As much as you appear to have some knowledge of ancient OSS, your assertions about Pulse and comparing it to OSS is nonsense. Your site compare ALSA to OSS which is appropriate. Here is a brief, competent, description of pulseaudio
PulseAudio is a sound server, a background process accepting sound input from one or more sources (processes or capture devices) and redirecting it to one or more sinks (sound cards, remote network PulseAudio servers, or other processes).
One of the goals of PulseAudio is to reroute all sound streams through it, including those from processes that attempt to directly access the hardware (like legacy OSS applications). PulseAudio achieves this by providing adapters to applications using other audio systems, like aRts and ESD.
In a typical installation scenario under Linux, the user configures ALSA to use a virtual device provided by PulseAudio. Thus, applications using ALSA will output sound to PulseAudio, which then uses ALSA itself to access the real sound card. PulseAudio also provides its own native interface to applications that want to support PulseAudio directly, as well as a legacy interface for ESD applications, making it suitable as a drop-in replacement for ESD.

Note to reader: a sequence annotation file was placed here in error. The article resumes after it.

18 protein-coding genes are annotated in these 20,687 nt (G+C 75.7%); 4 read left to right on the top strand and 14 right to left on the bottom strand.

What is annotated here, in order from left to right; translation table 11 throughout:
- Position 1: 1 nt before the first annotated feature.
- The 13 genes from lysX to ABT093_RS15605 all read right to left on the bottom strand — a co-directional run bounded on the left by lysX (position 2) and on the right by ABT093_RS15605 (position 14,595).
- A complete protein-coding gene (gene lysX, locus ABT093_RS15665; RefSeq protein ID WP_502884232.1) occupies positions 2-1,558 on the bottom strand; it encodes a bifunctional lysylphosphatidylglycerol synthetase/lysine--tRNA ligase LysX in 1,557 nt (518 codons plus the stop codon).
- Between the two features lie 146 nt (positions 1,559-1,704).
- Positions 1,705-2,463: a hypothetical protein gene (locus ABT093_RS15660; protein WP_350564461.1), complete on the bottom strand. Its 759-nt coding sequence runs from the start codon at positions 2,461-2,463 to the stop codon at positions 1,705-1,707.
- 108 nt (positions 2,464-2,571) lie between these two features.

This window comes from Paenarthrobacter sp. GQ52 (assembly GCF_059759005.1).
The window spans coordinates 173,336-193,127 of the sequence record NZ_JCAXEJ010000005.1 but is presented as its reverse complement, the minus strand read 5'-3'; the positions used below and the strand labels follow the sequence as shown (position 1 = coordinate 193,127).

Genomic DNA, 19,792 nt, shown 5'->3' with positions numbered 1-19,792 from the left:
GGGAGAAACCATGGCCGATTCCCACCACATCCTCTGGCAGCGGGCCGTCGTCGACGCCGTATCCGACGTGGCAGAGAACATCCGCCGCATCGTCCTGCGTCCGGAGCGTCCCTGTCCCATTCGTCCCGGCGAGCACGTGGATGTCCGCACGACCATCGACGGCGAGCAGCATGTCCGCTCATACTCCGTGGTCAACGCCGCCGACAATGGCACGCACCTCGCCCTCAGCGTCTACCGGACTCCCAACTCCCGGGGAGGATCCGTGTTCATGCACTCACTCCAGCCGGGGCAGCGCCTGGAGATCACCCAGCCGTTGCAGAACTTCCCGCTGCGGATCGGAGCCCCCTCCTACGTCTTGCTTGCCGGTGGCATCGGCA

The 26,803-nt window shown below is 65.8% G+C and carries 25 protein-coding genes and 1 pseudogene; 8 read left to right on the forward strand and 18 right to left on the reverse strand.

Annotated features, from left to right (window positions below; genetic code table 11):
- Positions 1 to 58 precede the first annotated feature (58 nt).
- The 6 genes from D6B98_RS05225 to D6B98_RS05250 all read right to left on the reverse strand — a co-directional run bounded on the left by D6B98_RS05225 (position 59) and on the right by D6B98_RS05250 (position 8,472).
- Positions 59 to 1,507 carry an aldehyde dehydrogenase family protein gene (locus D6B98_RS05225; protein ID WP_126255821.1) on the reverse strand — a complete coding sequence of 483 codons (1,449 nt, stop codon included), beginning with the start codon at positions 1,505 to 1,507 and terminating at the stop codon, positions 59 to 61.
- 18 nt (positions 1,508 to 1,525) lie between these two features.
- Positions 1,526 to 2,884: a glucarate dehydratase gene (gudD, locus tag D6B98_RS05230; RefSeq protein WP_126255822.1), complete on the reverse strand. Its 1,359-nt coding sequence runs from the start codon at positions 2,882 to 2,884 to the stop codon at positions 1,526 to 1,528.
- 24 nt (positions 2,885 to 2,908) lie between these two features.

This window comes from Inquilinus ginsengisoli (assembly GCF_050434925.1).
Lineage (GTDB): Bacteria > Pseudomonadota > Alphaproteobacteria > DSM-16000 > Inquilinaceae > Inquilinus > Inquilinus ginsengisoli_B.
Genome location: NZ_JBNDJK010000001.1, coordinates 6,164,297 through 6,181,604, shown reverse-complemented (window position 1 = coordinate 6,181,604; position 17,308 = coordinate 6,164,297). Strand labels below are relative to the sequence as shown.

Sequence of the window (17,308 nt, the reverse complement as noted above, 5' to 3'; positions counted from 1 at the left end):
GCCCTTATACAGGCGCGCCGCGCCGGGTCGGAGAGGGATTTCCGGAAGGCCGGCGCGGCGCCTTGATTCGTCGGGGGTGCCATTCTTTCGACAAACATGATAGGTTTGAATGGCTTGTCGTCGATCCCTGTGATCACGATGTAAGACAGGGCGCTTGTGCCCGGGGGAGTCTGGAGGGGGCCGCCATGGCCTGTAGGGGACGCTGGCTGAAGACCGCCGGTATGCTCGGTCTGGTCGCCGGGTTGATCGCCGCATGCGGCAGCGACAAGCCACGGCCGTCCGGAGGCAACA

For OSS applications, PulseAudio provides the padsp utility, which replaces device files such as /dev/dsp, tricking the applications into believing that they have exclusive control over the sound card. In reality, their output is rerouted through PulseAudio.
So PulseAudio primarily ROUTES
sound - and is often not involve in actually collecting sound from sources nor driving it to sinks. Pulse on Fedora typically uses ALSA and can use OSS. You can setup some specific audio tools to use ALSA or OSS (if available) or aRts or pulse . It is possible that PA cancauses audio distortion in terms of jitter however I've never experienced this. Generally the advice to rip out PulseAudio without evidence is just wrong-headed voodoo.
The OP can install OSS and try it under Pulse, tho I have some doubts this will help - like the previous post it's just a shot in the dark.
I Suggest that the OP try to diagnose the problem and consider the current configuration before trying random changes.
Package pavucontrol has a command of the same name that permits selection of the sound configuration (under the configure tab) and a primitive speaker test.
Package pulseaudio-equalizer contains the utility 'pulseaudio-equalizer-gtk' which presents you with a large selection of equalizer settings that can dramatically improve sound quality.
alsamixer and amixer have some controls or the alsa based interface -some of which are inaccessible to pulse.
alsa-info is a great script for collecting all the info about your sound configuration. It's worthwhile to use this to save a copy of known-working configs.